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Long-term storage of orchid germplasm

Orchid seeds are comparatively short-lived in storage at -20°C and may require cryopreservation for long-term storage.

To improve orchid seed longevity, we tested a technique that enables the simultaneous storage of orchid seeds and the fungus required for germination.

The technique, known as encapsulation-dehydration, consists of mixing the seeds and fungus together in a solution of sodium alginate, then pipetting the mixture drop-by-drop into a solution of calcium chloride to form individual beads. The beads are soaked in a sucrose solution and are then dehydrated prior to storage.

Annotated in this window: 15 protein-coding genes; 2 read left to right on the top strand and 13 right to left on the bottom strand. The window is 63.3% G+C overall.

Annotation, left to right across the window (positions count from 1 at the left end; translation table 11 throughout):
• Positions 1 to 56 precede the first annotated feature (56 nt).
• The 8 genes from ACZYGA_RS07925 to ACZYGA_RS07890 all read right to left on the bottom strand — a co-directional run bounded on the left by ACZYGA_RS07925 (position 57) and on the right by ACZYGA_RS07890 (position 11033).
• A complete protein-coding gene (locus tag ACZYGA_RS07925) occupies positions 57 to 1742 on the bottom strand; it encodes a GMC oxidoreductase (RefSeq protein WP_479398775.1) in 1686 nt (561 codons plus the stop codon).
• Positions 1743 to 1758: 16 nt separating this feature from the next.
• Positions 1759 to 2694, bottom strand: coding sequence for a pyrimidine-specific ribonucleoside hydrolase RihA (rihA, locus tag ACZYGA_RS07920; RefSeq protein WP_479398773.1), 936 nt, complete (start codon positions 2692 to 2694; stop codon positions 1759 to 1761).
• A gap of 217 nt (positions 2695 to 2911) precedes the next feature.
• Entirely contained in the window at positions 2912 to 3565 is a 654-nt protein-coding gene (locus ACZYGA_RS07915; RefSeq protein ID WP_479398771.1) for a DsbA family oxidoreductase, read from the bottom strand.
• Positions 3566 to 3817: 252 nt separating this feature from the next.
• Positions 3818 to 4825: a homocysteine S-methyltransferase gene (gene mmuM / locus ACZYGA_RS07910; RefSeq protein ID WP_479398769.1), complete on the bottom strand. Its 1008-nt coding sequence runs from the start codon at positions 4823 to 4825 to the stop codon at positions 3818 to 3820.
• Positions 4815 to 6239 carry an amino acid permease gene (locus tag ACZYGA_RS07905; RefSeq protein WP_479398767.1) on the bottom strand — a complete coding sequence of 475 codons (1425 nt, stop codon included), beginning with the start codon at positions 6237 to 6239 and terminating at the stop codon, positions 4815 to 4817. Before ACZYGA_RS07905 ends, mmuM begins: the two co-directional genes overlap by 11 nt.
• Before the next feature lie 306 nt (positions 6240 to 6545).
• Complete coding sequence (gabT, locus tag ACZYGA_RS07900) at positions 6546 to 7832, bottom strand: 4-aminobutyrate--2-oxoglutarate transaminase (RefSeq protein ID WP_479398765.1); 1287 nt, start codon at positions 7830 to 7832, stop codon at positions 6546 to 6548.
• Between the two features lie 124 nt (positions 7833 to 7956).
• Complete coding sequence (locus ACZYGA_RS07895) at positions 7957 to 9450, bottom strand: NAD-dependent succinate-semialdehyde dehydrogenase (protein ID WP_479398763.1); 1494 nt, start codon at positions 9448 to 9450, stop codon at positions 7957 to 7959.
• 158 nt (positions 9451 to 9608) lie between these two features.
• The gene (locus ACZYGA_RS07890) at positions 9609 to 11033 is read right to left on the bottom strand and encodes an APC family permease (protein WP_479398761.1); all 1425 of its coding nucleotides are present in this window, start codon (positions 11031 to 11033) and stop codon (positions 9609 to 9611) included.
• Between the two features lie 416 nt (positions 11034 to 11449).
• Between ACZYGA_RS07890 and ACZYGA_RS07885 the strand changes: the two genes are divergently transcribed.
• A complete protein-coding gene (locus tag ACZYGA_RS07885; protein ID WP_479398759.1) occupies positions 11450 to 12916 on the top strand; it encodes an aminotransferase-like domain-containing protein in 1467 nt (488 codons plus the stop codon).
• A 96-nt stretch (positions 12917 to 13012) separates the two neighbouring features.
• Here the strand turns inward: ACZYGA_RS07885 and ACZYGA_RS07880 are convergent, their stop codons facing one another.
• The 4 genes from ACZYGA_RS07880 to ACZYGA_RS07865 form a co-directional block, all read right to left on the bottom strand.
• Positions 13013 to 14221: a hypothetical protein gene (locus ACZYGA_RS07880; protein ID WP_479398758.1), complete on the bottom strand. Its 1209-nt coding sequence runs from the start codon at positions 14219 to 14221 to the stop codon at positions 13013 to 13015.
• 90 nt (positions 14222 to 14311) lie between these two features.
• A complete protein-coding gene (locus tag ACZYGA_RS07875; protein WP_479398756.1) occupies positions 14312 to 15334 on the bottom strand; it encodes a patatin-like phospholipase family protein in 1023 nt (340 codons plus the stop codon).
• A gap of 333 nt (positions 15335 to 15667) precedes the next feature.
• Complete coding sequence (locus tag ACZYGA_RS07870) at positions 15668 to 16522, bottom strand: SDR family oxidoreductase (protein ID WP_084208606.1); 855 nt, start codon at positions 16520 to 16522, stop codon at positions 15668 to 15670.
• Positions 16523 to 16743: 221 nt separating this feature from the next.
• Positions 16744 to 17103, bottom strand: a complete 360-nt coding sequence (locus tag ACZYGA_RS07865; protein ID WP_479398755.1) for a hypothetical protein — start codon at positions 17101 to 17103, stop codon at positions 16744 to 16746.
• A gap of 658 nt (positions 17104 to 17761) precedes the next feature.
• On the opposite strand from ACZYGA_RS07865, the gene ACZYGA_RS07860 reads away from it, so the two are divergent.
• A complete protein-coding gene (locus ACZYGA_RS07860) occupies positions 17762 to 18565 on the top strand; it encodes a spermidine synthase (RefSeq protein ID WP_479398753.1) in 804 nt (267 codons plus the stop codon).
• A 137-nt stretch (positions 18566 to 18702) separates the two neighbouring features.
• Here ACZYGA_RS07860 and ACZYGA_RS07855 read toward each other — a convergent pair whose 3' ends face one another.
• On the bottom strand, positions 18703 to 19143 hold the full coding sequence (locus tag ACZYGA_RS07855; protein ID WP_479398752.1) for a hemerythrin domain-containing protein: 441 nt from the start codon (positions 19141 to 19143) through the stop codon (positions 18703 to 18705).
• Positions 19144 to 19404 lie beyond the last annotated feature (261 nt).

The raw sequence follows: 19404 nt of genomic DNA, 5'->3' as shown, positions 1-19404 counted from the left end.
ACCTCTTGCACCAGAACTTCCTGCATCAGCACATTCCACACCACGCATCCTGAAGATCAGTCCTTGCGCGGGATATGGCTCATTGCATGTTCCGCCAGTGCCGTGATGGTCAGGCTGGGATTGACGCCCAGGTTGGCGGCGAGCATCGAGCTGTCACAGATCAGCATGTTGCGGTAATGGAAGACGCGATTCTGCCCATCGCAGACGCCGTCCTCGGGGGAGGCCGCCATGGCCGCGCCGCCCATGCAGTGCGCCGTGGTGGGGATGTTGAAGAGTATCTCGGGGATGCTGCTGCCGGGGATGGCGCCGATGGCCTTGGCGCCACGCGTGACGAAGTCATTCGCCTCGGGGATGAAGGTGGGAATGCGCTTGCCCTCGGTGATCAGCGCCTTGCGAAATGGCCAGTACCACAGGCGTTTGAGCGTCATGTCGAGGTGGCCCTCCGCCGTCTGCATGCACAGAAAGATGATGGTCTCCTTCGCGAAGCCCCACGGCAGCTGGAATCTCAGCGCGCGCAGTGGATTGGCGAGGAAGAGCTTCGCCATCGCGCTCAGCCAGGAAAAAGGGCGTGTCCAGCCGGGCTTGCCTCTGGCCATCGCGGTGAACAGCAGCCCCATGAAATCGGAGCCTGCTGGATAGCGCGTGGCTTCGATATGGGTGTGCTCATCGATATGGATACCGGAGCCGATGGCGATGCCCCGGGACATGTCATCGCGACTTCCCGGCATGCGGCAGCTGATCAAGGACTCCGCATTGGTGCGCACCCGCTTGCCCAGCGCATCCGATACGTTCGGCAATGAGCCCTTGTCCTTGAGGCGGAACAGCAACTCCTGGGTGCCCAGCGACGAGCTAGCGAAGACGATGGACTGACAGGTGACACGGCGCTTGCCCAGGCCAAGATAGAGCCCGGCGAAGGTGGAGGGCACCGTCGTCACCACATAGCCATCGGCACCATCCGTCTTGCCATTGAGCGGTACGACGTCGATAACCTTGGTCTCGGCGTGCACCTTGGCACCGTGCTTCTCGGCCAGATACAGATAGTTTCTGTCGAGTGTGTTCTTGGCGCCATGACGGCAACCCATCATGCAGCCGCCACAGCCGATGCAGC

We conducted an experiment to determine the effect of storage temperature and storage duration on the ability of the fungus to grow, and the seeds to germinate, when stored in this way. To date, we have successfully germinated seeds of several Pterostylis and Diuris species held for up to two years at -196°C. The seedlings produced during the experiment were very robust and were able to be transferred directly from the laboratory to pot culture, a procedure that often incurs heavy losses in orchid propagation.

Encapsulated orchid seed and fungi are sown on oatmeal agar to encourage fungal growth (A) and seed germination (B). 


Further reading

Orchid seeds are sterilised using dilute bleach solution.

Orchid seeds and mycorrhizal fungi are encapsulated in jelly-like sodium alginate.

Alginate beads containing orchid seeds and fungi are dried prior to cryopreservation.

Following cryopreservation, beads containing orchid seeds and mycorrhizal fungi are sown on oatmeal agar.

Terrestrial orchid seedlings are grown for future translocation planting.